- ¡Te dije! — I told you!
- Lo conozco. — I know him/you/it.
While using direct object pronouns lo, la, los, and las, the direct object can be clarified by adding a usted, a él, a ella, a ellos, or a ellas.
- Lo conozco a él. — I know him.
- La espero a usted. — I (will) wait for you.
Let’s look at an example. Can you find the direct object pronoun?
3. Indirect Object Pronouns
Similarly, the indirect object always answers the question “to whom?” or “for whom?” It is generally telling you where the direct object is headed. Let’s see some examples:
- I toss the ball to Jack. — The direct object is the ball, but to whom is the ball being tossed? Jack is our indirect object.
Now, without using Jack’s name, we would say:
- I toss the ball to him. (or) I toss him the ball. — I toss the ball to whom? Him is our indirect object pronoun.
Just like with the direct objects, the indirect object pronouns in Spanish come before the verb, unlike in English where they come after.
- ¿Me hablas? — Are you talking to me?
- Él nos enseña español. — He teaches us Spanish.
- Le doy mi llave.— I give you my key. / I give him my key.
To clarify or to add emphasis to the indirect object, an additional phrase can be added:
- ¿Me hablas a mí? — Are you talking to me?
- Él nos enseña español a nosotros. — He teaches us Spanish.
- Le doy mi llave a usted. — I give you my key.
- Le doy mi llave a él. — I give him my key.
Can you find the indirect object pronouns in this conversation? Hint: There’s three!
For You Pronoun Pros
If all of this has been a review for you, let’s look at something a bit more difficult. You will find there to be times when you need to use both direct and indirect object pronouns. Luckily, this is not particularly difficult; however, it is important to remember some essential rules. In English, this looks like the following examples:
- She gives it to me.
- I tell it to you.
- Send me that.
If you remember, the direct and indirect pronouns both go before the verb in Spanish. Therefore, when both pronouns are being used, the indirect object pronoun goes before the direct object pronoun, as seen here:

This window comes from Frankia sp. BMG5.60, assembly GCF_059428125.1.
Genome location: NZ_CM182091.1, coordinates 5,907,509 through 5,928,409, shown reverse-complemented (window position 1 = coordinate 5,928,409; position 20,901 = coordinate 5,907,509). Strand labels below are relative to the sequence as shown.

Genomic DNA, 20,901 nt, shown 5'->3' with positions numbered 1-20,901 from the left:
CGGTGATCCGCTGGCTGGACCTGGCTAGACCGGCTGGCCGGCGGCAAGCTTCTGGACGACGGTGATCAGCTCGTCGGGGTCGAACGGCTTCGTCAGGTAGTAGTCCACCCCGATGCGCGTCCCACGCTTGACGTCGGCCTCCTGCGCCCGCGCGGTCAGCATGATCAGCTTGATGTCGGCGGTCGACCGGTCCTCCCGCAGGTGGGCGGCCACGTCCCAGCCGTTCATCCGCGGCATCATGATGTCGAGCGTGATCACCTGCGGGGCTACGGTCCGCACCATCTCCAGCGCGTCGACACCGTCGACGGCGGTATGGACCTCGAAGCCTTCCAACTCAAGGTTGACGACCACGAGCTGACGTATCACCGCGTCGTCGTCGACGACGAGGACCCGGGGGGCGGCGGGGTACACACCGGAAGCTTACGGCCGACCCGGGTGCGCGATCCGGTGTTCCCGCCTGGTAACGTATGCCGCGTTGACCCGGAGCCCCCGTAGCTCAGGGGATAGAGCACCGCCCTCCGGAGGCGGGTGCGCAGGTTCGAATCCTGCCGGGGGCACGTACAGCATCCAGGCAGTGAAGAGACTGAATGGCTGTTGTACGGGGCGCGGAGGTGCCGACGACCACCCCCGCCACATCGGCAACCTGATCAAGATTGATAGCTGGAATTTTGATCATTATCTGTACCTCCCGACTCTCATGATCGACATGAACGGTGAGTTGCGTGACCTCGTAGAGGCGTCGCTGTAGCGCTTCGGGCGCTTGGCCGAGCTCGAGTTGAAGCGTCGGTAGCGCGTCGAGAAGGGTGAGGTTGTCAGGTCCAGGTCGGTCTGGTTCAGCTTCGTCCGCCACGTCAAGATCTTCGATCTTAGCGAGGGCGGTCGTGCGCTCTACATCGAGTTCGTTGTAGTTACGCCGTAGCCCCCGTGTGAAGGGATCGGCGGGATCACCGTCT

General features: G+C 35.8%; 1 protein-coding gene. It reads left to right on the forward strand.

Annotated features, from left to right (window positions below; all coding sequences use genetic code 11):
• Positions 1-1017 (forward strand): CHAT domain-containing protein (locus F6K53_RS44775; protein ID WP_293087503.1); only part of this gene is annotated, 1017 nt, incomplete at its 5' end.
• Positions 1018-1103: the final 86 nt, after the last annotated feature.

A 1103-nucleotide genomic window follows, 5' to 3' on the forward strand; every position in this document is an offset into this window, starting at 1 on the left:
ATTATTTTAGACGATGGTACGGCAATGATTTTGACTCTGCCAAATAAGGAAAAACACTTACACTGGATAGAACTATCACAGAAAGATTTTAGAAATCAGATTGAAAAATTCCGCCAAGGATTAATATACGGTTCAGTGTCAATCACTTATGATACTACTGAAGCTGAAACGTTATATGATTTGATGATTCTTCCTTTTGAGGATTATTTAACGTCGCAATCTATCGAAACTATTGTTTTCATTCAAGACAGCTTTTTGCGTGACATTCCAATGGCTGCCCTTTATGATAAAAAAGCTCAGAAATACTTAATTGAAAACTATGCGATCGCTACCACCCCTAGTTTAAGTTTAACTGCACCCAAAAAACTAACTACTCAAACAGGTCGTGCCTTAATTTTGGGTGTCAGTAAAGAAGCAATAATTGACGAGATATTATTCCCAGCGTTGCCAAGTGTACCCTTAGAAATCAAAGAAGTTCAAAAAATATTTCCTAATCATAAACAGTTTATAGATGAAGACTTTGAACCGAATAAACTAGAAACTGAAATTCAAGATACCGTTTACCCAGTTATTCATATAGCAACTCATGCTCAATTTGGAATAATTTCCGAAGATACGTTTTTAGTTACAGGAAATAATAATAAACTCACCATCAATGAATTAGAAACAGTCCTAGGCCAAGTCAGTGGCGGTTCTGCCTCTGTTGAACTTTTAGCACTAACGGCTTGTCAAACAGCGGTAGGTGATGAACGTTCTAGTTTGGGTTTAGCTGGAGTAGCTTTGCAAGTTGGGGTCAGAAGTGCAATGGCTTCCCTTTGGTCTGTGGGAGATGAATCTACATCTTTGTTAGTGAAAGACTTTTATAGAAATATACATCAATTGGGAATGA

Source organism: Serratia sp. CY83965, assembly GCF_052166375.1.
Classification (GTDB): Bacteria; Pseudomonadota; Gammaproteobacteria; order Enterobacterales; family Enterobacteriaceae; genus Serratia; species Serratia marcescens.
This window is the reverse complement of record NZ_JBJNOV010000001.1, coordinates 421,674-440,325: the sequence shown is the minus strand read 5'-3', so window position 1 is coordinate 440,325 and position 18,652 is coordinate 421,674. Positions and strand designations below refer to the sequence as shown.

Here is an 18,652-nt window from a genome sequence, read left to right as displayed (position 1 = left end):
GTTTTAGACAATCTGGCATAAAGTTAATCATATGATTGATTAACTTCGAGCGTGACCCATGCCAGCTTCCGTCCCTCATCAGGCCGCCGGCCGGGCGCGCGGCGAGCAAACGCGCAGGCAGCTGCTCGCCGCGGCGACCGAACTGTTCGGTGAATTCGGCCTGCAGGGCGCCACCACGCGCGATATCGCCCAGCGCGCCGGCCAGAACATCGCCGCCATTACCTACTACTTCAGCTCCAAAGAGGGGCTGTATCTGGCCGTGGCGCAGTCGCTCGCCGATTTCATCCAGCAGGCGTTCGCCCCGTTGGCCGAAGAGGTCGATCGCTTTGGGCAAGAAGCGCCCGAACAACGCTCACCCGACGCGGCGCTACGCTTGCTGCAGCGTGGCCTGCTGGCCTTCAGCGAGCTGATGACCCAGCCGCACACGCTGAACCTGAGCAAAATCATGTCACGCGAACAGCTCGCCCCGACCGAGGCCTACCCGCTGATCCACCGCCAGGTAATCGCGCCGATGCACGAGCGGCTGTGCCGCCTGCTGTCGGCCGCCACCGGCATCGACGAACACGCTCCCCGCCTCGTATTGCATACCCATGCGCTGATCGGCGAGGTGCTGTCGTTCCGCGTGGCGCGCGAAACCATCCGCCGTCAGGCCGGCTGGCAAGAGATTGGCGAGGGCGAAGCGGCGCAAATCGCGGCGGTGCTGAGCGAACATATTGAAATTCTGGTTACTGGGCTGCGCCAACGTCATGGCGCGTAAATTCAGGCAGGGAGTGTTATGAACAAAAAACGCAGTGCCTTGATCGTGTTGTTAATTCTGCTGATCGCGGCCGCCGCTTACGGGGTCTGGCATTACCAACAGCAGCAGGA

- Ella me lo da. (She gives it to me.)
- Te lo digo. (I tell it to you.)
- Me lo mandas. (You send me that.)
Can you find examples of both direct and indirect object pronouns here?
But, what if we want to say “I give it to her?”
“Le lo doy” —Try saying this out loud. Doesn’t it sound a bit funny?
In Spanish, when certain pronouns are used together, the indirect pronoun changes to “se” to avoid silly sounds like “lelo.” Let’s call this the “Lelo Rule.” Check out this chart to help you:
In order to clarify the indirect object, you can add a personal pronoun at the end using “a + personal pronoun.” This shows without a doubt who the indirect object refers to:
- Se lo digo a usted. (I tell it to you.)
- Se las doy a ellos. (I give them to them.)
The Importance of Pronouns
As you may have noticed, many of the pronouns are similar or exactly the same. This requires a great deal of concentration when learning, studying, and using new pronouns. The good news is, the more you study and practice, the faster you will be able to understand the different pronouns when native Spanish speakers use them. After enough practice, the pronouns will become second nature. Above all else, you will be able to automatically choose the right pronoun for every grammatical occasion.